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To determine the effects of using either a linear or curvilinear oscillating, battery-powered saw blade on the extent of bone resection, bone fissure or fragmentation, soft tissue trauma, and surgical time for femoral head and neck excision (FHNE) in feline cadavers.


18 feline cadavers.


Paired feline cadaveric femora were randomly assigned to either a 10 mm linear or 12 mm curvilinear blade for FHNE by 2 surgical residents. CT of each femur pre- and postoperatively were used to create 3D reconstructions of each femur. The residual remaining or excessively resected bone volume at the ostectomy site was compared to an “ideal” ostectomy line made by a board-certified surgeon on preoperative CTs.


There were no significant differences in residual or excessive bone resection by a saw blade (P = .84), between surgeons (P = .65), or in surgery time (P = .39). When compared to the “ideal” ostectomy, the linear saw blade removed slightly less bone compared to the curvilinear blade, but was not statistically significant (P = .82). No fissures or fractures were noted; however, the curvilinear blade removed the entire lesser trochanter in 1 cadaver and the linear blade partially removed the greater trochanter in 1 femur and 2 lesser trochanters in 2 femora.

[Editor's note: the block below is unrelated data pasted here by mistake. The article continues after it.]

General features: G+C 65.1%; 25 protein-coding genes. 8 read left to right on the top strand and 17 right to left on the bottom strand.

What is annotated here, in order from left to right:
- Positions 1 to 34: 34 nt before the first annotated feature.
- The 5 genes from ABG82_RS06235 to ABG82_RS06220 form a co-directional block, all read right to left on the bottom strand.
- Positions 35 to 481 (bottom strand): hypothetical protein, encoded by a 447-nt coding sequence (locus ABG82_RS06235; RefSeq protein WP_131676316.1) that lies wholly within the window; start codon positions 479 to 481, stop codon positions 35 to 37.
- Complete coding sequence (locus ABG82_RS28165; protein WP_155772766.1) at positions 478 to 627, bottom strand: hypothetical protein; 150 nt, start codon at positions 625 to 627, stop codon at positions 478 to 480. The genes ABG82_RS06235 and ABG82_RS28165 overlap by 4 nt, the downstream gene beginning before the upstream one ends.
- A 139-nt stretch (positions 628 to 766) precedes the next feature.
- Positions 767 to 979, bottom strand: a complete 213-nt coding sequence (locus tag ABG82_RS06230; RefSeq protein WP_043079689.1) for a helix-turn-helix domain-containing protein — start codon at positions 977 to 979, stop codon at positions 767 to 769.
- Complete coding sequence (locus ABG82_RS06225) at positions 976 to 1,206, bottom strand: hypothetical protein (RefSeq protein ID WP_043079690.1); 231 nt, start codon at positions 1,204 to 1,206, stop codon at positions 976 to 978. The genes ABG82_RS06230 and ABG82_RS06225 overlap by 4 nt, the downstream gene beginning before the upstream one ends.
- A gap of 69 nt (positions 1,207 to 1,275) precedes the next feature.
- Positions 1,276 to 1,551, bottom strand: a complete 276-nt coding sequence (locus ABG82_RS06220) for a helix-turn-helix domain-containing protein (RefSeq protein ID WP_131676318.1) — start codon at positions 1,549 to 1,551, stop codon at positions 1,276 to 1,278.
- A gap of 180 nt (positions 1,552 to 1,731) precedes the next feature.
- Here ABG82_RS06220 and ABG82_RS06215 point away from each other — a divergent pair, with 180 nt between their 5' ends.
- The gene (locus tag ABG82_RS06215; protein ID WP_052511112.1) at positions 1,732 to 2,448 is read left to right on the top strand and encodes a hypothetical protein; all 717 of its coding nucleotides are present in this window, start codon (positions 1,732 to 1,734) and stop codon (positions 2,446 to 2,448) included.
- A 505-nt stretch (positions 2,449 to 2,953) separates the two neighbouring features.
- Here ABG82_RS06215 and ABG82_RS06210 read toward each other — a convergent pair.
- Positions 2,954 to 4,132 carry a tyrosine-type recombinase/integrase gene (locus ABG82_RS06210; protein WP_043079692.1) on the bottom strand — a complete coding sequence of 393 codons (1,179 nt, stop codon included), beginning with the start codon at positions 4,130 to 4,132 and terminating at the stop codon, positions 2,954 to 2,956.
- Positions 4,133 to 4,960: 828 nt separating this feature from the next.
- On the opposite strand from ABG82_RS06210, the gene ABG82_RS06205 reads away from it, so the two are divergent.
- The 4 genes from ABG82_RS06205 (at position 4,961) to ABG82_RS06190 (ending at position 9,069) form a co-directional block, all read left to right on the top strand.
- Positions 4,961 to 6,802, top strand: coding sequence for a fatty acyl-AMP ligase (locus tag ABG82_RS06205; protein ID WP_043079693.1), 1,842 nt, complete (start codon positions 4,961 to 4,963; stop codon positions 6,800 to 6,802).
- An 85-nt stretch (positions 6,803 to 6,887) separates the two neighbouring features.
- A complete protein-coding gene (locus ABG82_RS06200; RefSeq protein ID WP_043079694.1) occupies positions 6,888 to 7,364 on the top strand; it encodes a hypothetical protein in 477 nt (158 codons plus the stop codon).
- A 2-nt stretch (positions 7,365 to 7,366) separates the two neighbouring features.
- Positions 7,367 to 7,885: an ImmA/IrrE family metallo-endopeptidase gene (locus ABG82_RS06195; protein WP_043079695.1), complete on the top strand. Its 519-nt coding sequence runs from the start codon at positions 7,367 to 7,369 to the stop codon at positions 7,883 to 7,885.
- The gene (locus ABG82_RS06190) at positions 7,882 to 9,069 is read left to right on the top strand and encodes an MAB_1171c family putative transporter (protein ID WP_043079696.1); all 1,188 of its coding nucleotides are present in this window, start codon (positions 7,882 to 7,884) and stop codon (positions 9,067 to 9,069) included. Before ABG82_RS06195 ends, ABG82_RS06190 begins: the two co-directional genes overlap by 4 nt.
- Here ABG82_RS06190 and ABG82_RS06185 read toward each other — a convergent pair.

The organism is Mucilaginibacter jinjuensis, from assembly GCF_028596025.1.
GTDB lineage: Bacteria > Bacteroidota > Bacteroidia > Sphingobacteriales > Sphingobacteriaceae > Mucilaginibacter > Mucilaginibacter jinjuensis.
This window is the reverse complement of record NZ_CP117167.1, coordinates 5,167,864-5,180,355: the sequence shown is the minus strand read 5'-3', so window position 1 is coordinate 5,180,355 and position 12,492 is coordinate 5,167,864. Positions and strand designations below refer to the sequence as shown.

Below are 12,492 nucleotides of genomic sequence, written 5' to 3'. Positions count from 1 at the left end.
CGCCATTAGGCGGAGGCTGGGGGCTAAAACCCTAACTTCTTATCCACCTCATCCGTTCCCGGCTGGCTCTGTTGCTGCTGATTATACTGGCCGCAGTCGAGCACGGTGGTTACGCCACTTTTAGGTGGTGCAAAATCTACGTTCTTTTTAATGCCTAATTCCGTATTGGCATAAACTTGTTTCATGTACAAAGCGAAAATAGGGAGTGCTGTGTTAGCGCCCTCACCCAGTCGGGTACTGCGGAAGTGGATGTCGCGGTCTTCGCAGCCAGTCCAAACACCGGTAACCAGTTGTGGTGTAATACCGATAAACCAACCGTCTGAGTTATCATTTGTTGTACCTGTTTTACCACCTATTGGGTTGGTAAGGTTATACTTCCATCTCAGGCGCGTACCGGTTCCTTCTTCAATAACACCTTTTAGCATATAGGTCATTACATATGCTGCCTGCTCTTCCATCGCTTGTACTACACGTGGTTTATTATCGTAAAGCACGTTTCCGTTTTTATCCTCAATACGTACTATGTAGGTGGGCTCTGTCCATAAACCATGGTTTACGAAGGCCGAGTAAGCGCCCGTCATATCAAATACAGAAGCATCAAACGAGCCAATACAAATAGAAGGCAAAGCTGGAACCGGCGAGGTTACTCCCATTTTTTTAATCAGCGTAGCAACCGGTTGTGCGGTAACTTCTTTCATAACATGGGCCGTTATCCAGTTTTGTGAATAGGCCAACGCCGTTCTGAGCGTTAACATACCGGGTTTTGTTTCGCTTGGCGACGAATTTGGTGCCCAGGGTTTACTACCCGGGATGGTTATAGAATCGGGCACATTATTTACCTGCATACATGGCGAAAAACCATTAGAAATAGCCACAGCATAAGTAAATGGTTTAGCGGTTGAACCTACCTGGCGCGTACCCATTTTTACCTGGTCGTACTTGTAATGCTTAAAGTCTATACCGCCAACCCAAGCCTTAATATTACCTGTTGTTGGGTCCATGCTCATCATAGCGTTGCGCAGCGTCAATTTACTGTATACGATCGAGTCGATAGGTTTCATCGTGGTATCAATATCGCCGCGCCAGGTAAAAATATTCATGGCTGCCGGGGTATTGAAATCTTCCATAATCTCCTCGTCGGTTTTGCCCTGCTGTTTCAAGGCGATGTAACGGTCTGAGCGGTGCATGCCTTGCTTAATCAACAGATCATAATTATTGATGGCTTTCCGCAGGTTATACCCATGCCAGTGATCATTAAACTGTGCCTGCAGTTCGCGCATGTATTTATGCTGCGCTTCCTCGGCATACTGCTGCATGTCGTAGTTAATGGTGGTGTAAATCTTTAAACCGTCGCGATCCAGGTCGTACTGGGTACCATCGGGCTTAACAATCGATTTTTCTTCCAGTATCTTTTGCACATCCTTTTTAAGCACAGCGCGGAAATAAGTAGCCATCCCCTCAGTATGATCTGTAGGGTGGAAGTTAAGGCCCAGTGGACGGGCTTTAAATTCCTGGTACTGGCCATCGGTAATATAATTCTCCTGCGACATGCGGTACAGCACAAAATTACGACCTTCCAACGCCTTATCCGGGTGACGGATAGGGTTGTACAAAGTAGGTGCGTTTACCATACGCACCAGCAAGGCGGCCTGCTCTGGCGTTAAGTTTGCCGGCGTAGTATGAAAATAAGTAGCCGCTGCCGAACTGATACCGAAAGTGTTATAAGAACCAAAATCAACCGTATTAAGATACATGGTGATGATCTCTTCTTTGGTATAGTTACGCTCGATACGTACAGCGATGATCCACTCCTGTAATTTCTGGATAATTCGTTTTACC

The use of a curvilinear blade may be a viable option for performing FHNE in cats. In vivo studies are warranted to determine its efficacy in clinical cases where FHNE is performed and the incidence of complications postoperatively.

Open access
in American Journal of Veterinary Research